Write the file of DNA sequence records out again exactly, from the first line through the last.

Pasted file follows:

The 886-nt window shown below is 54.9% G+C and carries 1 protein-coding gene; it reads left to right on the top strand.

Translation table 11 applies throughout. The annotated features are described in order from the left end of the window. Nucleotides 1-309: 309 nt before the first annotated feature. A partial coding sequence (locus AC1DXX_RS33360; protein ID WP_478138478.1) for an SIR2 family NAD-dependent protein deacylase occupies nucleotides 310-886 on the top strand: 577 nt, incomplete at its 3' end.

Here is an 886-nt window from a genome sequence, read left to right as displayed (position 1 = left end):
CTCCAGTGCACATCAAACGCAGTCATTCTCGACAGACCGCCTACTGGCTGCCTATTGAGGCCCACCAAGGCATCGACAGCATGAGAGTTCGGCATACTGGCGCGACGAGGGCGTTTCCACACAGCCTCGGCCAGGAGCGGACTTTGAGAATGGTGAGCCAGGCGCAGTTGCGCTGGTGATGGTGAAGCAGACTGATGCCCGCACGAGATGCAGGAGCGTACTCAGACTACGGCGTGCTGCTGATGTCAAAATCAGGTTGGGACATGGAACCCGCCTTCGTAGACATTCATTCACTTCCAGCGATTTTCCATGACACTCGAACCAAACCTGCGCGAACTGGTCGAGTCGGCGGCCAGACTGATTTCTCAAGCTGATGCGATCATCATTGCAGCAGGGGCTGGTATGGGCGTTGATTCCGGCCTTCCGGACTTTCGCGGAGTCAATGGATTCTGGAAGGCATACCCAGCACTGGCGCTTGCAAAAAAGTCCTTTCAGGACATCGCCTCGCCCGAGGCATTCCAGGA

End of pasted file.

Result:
The 886-nt window shown below is 54.9% G+C and carries 1 protein-coding gene; it reads left to right on the top strand.

Translation table 11 applies throughout. The annotated features are described in order from the left end of the window. Nucleotides 1-309: 309 nt before the first annotated feature. A partial coding sequence (locus AC1DXX_RS33360; protein ID WP_478138478.1) for an SIR2 family NAD-dependent protein deacylase occupies nucleotides 310-886 on the top strand: 577 nt, incomplete at its 3' end.

Here is an 886-nt window from a genome sequence, read left to right as displayed (position 1 = left end):
CTCCAGTGCACATCAAACGCAGTCATTCTCGACAGACCGCCTACTGGCTGCCTATTGAGGCCCACCAAGGCATCGACAGCATGAGAGTTCGGCATACTGGCGCGACGAGGGCGTTTCCACACAGCCTCGGCCAGGAGCGGACTTTGAGAATGGTGAGCCAGGCGCAGTTGCGCTGGTGATGGTGAAGCAGACTGATGCCCGCACGAGATGCAGGAGCGTACTCAGACTACGGCGTGCTGCTGATGTCAAAATCAGGTTGGGACATGGAACCCGCCTTCGTAGACATTCATTCACTTCCAGCGATTTTCCATGACACTCGAACCAAACCTGCGCGAACTGGTCGAGTCGGCGGCCAGACTGATTTCTCAAGCTGATGCGATCATCATTGCAGCAGGGGCTGGTATGGGCGTTGATTCCGGCCTTCCGGACTTTCGCGGAGTCAATGGATTCTGGAAGGCATACCCAGCACTGGCGCTTGCAAAAAAGTCCTTTCAGGACATCGCCTCGCCCGAGGCATTCCAGGA